At some point, you do need to turn your social followers into customers, or at least leads. The easiest way to accomplish that is by giving them something, or at least moving them into your sales funnel by having them check out a blog post or subscribe to your email newsletter. Just remember that people primarily use sites like Facebook and Twitter to have fun. If you bombard them with too much pure advertising, you’ll lose engagement… and the ability to market to them through social media in the future.
Decode the Social Puzzle
Social media is still evolving in 2017, and so are the best ways to use it. Even more than search engine optimization and pay-per-click advertising, the best social strategies are always customized. What works particularly well for one business won’t necessarily fly for another.
Using your intuition and analytics, you should be on a mission to find out where your customers are, what messages they’ll respond to, and how you can pull them from their profiles into your sales funnel. The answers may require a bit of trial and error and could change over time.
I’ve already known some business owners who say that social media has done more for them than search engine optimization ever did. Others proclaim that the value to be found in social advertising, and particularly Facebook’s pay-per-click platform, is unprecedented. They’ll tell you that most businesses ignore it, it allows you to target demographics, and you can get more traffic for your dollar through social ads than anywhere else on the web. And, of course, I know a handful of people – including a few web designers – who are still trying to find a mix of tactics that work.
Decoding the social puzzle isn’t just about generating leads or creating click-throughs to landing pages, though. Because social apps and platforms are such a big part of our daily lives, you can use your profiles to communicate with buyers one-on-one, conduct customer service, and build buyer loyalty. You can build a brand, establish a following, and create viral messages. Or you can simply share fun facts and interact with your current customers in a way that’s convenient to them.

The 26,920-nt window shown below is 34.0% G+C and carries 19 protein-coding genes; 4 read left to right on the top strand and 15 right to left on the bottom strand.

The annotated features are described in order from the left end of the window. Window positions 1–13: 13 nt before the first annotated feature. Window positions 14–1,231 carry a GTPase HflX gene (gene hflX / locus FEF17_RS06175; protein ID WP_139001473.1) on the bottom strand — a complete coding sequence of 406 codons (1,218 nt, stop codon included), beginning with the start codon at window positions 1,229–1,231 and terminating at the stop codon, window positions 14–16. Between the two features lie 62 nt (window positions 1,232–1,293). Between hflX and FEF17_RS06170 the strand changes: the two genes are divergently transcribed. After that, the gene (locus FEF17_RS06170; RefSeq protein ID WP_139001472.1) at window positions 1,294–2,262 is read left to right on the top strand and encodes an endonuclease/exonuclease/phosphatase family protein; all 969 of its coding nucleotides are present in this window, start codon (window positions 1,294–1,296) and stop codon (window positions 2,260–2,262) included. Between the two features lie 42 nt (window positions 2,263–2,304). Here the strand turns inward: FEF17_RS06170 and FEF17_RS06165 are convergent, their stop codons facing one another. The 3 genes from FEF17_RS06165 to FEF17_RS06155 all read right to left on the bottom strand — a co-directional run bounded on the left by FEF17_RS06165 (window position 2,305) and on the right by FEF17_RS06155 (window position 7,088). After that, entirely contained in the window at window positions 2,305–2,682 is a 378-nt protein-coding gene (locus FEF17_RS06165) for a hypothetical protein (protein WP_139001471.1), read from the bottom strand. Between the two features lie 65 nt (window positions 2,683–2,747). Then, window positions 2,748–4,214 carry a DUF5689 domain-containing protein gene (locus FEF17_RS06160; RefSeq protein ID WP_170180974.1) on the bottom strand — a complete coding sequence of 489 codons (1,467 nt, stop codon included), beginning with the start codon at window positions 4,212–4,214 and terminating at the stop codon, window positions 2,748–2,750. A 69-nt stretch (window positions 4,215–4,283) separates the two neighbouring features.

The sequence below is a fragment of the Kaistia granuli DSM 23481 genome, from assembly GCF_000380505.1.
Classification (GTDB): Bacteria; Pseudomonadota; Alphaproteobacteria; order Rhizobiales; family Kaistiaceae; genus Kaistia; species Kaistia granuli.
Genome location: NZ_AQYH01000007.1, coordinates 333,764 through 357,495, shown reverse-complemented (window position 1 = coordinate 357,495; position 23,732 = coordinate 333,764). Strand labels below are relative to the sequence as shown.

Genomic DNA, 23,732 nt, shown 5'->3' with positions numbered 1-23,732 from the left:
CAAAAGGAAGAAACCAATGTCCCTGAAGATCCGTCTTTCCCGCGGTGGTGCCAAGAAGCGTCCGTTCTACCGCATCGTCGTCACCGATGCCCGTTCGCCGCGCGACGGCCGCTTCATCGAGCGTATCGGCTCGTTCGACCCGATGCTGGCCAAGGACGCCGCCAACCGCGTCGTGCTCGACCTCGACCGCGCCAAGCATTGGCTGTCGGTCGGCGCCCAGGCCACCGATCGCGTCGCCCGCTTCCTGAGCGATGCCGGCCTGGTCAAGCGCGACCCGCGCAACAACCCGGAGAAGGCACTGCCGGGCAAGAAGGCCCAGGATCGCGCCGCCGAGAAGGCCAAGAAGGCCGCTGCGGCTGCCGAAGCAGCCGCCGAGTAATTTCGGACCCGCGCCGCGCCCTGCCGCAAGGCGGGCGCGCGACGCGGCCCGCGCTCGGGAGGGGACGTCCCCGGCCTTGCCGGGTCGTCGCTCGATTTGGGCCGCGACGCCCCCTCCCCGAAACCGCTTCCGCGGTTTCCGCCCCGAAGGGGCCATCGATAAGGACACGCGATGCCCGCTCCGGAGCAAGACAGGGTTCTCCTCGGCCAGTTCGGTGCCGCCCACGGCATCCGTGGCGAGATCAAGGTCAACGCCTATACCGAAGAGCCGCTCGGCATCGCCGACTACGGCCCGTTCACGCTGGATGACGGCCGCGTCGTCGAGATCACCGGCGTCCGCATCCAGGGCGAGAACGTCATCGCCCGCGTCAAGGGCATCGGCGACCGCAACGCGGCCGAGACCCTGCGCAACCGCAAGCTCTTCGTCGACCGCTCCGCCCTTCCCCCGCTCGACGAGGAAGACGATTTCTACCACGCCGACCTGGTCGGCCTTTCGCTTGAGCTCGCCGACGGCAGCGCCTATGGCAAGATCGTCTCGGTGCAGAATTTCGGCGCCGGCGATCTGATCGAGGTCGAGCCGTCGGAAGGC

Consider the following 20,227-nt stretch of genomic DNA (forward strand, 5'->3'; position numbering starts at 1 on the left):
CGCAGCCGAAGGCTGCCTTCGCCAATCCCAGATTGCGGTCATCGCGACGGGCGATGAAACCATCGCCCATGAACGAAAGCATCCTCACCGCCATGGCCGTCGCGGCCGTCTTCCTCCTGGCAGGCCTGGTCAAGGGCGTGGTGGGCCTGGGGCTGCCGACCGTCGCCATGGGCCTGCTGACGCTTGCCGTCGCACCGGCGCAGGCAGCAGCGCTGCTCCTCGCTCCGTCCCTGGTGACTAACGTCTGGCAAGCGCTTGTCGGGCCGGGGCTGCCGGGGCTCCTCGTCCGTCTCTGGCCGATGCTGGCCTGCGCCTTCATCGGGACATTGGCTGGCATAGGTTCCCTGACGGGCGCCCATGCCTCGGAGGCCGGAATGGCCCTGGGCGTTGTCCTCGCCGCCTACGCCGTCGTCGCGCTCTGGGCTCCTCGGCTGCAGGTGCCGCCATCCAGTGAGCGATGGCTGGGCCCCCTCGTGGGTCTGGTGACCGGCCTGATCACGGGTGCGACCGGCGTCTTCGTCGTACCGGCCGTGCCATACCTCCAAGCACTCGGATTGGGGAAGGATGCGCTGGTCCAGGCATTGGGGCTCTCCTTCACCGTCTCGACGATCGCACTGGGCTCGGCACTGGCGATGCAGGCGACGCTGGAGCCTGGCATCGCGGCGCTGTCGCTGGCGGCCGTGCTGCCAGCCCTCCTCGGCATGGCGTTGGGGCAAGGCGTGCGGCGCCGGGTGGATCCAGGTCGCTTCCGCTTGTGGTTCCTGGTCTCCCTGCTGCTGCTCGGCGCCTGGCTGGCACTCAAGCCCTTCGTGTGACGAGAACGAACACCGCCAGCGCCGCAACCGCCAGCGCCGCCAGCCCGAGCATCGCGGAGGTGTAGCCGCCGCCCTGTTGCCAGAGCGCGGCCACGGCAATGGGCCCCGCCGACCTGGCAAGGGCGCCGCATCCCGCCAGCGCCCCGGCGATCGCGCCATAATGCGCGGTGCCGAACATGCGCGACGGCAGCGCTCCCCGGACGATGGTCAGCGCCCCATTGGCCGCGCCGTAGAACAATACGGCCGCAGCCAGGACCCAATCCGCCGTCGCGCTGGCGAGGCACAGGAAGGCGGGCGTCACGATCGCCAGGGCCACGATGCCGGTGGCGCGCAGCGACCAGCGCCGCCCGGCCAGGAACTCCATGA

Experiment with the various major social sites out there and see which ones work best for you and your customers. Then, pay attention to the numbers to see where they lead you.
10-Point Strategy Guide to Small Business Website Design and Internet Marketing is a ten part Blog series by Founder and Owner of WebWize, Inc., Glenn Brooks.
Glenn has been part of the website design and development industry since 1994, over two decades. Before WebWize he spent more than 15 years in the Advertising, Marketing, and Print Industries. Don't miss this opportunity!
10 Part Strategy Series TOC
Strategy #1: Give Your Website a Job
Strategy #2: Emphasize Website Performance and UX
Strategy #3: Build a Sales Funnel for Bottom-Line Growth
Strategy #4: Understand the New Age of Search Engine Optimization
Strategy #5: Make Your PPC Campaigns as Efficient as Possible